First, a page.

Intercepted by stroke
Before his stroke, Bill Gordon was a very active member of the community.
The Winnipeg man coached football and started a football program at Dakota Community Club in his area of South St. Vital, and raised $60,000 worth of equipment for the program. He also coached soccer and baseball, curled and worked as an umpire in a slow pitch league.
All that changed, when on July 31, 2007, just months after his retirement from the Manitoba Housing and Renewal Corporation, Bill suffered a massive stroke.
“I remember relaxing, watching my favourite sports show on TV when suddenly the phone rang. My wife was trying to sleep upstairs, so I got up quickly to answer it. I tried to stand but my legs felt weak and I just dropped to the floor,” said Bill.
Soon after, Bill’s son, Daniel, 27, walked in from soccer and saw his dad slumped on the floor.
“He thought I had to go to the washroom, so he tried to help me up. When he realized I couldn’t walk, he ran upstairs to get my wife,” said Bill.
“As soon as I came down, I knew it was a stroke,” said Bill’s wife, Tannis. “The side of his face was drooping, he was sweating profusely, he couldn’t move, and his speech was slurred.”
“I was trying to say ‘something is wrong with me’ but the words weren’t coming out right,” said Bill.
Tannis quickly dialed 9-1-1 and told the operator her husband was having a stroke. The ambulance soon arrived and rushed Bill to St. Boniface Hospital.
“In the ER he was shaking and I had to hold him to keep him still for the nurses. He doesn’t remember it, but he told me, ‘everything is going to be okay. I love you,’” she said.
The family was told that ‘a piece of cholesterol plaque had broken off and travelled to his brain,’ forming a blood clot. Bill was treated with tPA, the clot-busting drug.
tPA can only be used within the first 4.5 hours from the onset of stroke symptoms. It also only works in cases of ischemic stroke (about 80% of strokes), in which blood flow and oxygen to the brain are blocked by an obstruction or blood clot in a blood vessel supplying blood to the brain.
“I consider myself very lucky that my son came along when he did. I got to the hospital within 30 minutes at around 10 pm, and by 11:30 they had administered the tPA. Everything worked out in my favour,” said Bill.
“If our son hadn’t shown up, I wouldn’t have seen Bill until morning,” said Tannis. “It is scary to think of what would have happened.”
Within an hour of the staff administering tPA, Tannis noticed her husband’s movement beginning to come back. Bill later woke up in recovery to find out that he would need to learn how to walk again.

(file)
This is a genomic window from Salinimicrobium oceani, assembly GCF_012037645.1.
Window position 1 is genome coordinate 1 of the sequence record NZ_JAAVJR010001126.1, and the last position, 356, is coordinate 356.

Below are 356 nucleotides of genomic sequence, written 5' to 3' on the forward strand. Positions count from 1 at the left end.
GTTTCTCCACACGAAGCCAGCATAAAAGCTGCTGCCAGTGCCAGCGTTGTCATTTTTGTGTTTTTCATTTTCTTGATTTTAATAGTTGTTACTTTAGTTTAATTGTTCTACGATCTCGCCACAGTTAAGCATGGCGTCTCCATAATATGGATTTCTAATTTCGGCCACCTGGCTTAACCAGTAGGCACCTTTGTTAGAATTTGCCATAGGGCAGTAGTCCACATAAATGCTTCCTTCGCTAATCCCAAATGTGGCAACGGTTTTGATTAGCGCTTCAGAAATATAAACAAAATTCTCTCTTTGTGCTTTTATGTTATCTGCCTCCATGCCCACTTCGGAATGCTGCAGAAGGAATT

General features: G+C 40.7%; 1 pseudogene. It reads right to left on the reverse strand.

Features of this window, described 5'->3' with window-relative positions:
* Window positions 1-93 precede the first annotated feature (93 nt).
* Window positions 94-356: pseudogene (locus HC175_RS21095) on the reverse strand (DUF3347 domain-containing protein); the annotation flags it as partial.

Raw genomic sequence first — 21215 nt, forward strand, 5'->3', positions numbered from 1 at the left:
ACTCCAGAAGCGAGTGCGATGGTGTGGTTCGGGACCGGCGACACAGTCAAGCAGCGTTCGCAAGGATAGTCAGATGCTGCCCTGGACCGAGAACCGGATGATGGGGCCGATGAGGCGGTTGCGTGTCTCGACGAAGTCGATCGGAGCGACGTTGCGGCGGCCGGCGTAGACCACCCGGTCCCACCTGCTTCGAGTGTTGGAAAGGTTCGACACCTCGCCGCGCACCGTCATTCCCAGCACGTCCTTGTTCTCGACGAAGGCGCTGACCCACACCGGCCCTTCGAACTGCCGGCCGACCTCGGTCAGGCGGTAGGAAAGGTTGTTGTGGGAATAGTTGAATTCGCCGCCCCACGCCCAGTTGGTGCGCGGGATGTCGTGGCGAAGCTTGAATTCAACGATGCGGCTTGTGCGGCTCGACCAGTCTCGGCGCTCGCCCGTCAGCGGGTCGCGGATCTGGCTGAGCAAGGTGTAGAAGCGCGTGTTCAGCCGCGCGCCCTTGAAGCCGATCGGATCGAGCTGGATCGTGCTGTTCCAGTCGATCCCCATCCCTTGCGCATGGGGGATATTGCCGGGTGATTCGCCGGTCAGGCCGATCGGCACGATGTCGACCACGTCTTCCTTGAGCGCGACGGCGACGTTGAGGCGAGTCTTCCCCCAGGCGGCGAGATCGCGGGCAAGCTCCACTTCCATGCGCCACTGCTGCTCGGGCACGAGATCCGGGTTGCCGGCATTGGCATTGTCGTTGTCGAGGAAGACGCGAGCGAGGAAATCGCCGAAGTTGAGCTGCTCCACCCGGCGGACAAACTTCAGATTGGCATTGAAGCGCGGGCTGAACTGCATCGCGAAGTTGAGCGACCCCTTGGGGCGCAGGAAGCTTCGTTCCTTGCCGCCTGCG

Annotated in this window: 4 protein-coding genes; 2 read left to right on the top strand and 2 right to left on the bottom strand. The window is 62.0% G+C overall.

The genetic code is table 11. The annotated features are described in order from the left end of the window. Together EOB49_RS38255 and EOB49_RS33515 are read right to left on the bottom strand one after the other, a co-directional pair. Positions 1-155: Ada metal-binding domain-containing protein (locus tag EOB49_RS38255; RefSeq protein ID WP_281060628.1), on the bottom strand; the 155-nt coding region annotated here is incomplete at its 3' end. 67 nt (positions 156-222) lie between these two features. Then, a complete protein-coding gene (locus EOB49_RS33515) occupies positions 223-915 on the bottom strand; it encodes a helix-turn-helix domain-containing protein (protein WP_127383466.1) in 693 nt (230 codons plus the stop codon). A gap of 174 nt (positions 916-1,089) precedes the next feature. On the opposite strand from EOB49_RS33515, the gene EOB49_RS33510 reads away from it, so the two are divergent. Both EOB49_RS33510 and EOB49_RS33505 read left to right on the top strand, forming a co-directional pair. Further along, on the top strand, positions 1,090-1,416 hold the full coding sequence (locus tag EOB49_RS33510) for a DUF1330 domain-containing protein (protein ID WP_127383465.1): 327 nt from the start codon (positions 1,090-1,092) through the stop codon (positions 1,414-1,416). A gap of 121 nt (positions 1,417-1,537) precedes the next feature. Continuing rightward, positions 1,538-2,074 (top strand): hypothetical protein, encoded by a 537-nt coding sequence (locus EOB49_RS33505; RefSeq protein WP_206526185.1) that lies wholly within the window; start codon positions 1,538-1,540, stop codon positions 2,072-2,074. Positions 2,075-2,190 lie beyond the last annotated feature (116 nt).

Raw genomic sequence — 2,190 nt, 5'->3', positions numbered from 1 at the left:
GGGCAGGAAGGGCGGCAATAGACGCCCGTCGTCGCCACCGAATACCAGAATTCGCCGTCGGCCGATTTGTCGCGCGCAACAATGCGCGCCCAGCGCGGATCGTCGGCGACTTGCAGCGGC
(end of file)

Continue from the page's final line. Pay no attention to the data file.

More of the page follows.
“They started me on exercises like picking up pennies. I hated the food and hospital atmosphere and I said to myself, I am going to get out of here as fast as I can, so I worked twice as hard,” he said.
After two weeks in hospital, Bill went home with a walker and Tannis stayed home with him that first month to help him recover.
“Without Tannis, I don’t think I would have accomplished half as much as I did. It really takes a great deal of support to heal from something like that.”
“I told him ‘can’t’ is not in our vocabulary,” laughed Tannis.
Today, four years after his stroke, 65-year-old Bill can say he is fully recovered, but admitted he is not the same as he used to be. “It has affected our holidays. When there is a lot of walking, I have difficulty keeping up with people.”
“He used to be an excellent umpire and was involved in many sports and activities up until his stroke, but he had to let everything go – everything except curling,” said Tannis.
Bill also remains a member of Toastmasters, and has given speeches about his experience with stroke.
“I am one of the lucky ones. Others might not be so lucky, so I want to do what I can to help others learn about the signs and symptoms and know what to do if it happens to them - to help save lives,” he said.
The couple said Bill’s memory and his ability to focus has also been impacted by the stroke, but it hasn’t stopped his determination and tenacity.
“About a month after Bill’s stroke, I had just returned to work after being at home with him for some time. I was standing there with my boss and several dignitaries, and here Bill drove himself to my office and shows up with a bunch of roses for me for our anniversary,” she laughed. “I was worried about what my boss might think!”
“I may not remember anything else, but I will always remember our anniversary,” he said with a smile.
Despite their good humour and positive outlook, the couple said the stroke has left a permanent mark on their family, changing their lives forever.
“It was traumatizing. After what happened, I never left for work without waking him up and talking to him first. I wanted to make sure he was okay,” said Tannis. “I still have that fear of ‘what if’.”
More than 50,000 strokes occur in Canada every year. That’s one stroke every 10 minutes. Over 300,000 Canadians are living with the effects of stroke. After age 55, the risk of stroke doubles every 10 years. A stroke survivor has a 20 per cent chance of having another stroke within two years. Of every 100 stroke victims, 15 will die and 75 will have life-long disabilities.
Posted July, 2011